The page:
Our spring harvest is coming to an end. In less than 10 days, nearly all of our major harvest activities will complete.
At this moment, many tea lovers are expecting new tea products from this spring season. Unfortunately, we’re afraid that some of you might need to wait a little bit longer.
Depending on the tea category, a few tea products are on sale right after the harvest, and most tea products require more tea-making time.
Green tea, for example, usually goes on sale right after the harvest. In fact, in most green tea producing areas, you can purchase newly harvested tea leaves near tea fields. In a performing-like manner, tea workers use a hot pan to “kill green/杀青”, which uses heat to prevent fresh leaves from fermenting. Once they finish this step, you can pick up a green tea and start drinking it.
In the world of tea, only green tea can be sold right after the tea-making. To many other teas, the end of harvest is only the beginning of the next tea-making phase.
Let’s take the iconic Wuyi oolong (Yancha) for example. Wuyi oolong is famous for being late to market. While most green tea products become available in early April, Wuyi oolong comes between July and September.
The huge time difference is not caused by different harvest dates. As a matter of fact, green tea and Wuyi oolong have only a 14-day harvest difference.
Wuyi oolong has a complex tea-making. One of the most unique feature of oolong tea is the charcoal roast. Depending on tea cultivars, most Wuyi oolong tea is roasted from 10 to 36 hours.
Because of the roast, oolong tea leaves would acquire a note of “fire”, and this smell would slowly die out.
In our tea-making, a tea with this “smell of fire” is considered as a working progress. Of course, a working progress cannot be presented to customers. We have to wait until this “smell of fire” cools down. Even if we expedite the “cool-down”, it generally takes more than 2 months to reach a balanced level.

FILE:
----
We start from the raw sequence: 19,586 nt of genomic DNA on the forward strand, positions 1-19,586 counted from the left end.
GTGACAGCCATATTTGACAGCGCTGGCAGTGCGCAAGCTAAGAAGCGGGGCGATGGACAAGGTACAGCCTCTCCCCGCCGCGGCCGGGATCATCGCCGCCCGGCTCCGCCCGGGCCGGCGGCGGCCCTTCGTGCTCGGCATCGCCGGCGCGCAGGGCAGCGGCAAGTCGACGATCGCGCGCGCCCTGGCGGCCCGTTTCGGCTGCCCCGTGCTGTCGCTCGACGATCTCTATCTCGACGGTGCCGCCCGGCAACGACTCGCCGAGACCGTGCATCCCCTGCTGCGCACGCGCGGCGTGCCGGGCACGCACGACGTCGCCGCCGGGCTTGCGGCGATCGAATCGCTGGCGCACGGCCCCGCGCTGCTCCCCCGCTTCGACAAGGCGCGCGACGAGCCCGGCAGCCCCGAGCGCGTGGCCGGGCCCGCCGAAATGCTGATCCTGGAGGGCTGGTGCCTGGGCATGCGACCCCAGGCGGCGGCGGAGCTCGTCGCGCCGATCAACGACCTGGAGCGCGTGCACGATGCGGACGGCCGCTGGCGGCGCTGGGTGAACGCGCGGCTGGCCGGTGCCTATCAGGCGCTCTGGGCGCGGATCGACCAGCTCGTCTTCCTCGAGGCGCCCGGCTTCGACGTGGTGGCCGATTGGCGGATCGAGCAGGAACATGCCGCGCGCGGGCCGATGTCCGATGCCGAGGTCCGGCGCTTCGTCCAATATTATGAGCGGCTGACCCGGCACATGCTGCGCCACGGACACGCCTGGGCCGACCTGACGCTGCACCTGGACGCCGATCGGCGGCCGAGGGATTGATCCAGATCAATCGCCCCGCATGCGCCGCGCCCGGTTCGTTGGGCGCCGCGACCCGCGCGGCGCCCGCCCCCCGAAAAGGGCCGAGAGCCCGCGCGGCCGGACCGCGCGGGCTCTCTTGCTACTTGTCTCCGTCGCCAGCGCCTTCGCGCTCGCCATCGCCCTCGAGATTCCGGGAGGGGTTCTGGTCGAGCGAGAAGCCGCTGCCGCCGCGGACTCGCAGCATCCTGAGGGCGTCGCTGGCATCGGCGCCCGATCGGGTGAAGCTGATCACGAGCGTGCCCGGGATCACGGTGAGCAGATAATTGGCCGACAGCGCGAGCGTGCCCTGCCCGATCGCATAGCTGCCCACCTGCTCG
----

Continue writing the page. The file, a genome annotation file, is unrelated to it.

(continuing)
Another good example is white tea products. Similar to green tea, most white tea products have a simple tea-making. The only major difference between green tea and white tea is that white tea doesn’t have a “kill green/杀青” step. In our opinion, white tea’s tea-making is even simpler than green tea’s.
However, white tea’s easy tea-making doesn’t mean white tea products appear on the market early. White tea products commonly go on sale a couple weeks after the harvest.
Since white tea’s tea-making doesn’t have a heating process, fresh white tea leaves contain too much water. The excessive water in leaves may cause white tea to go “bad” in normal storage. To avoid this situation, white tea producers typically hold tea products a little longer to further getting rid of extra water content.
The delay of these tea products sometimes makes inexperienced tea business owners anxious. Some of them are afraid of missing out the first opportunity to sell the newest spring harvest. This worry is understandable but not necessary.
Not all tea products can be sold right after the harvest. The specific tea-making of each tea decides how fast a tea product goes on sale. We hope this blog can help you better understand why most tea aren’t available right after the harvest.
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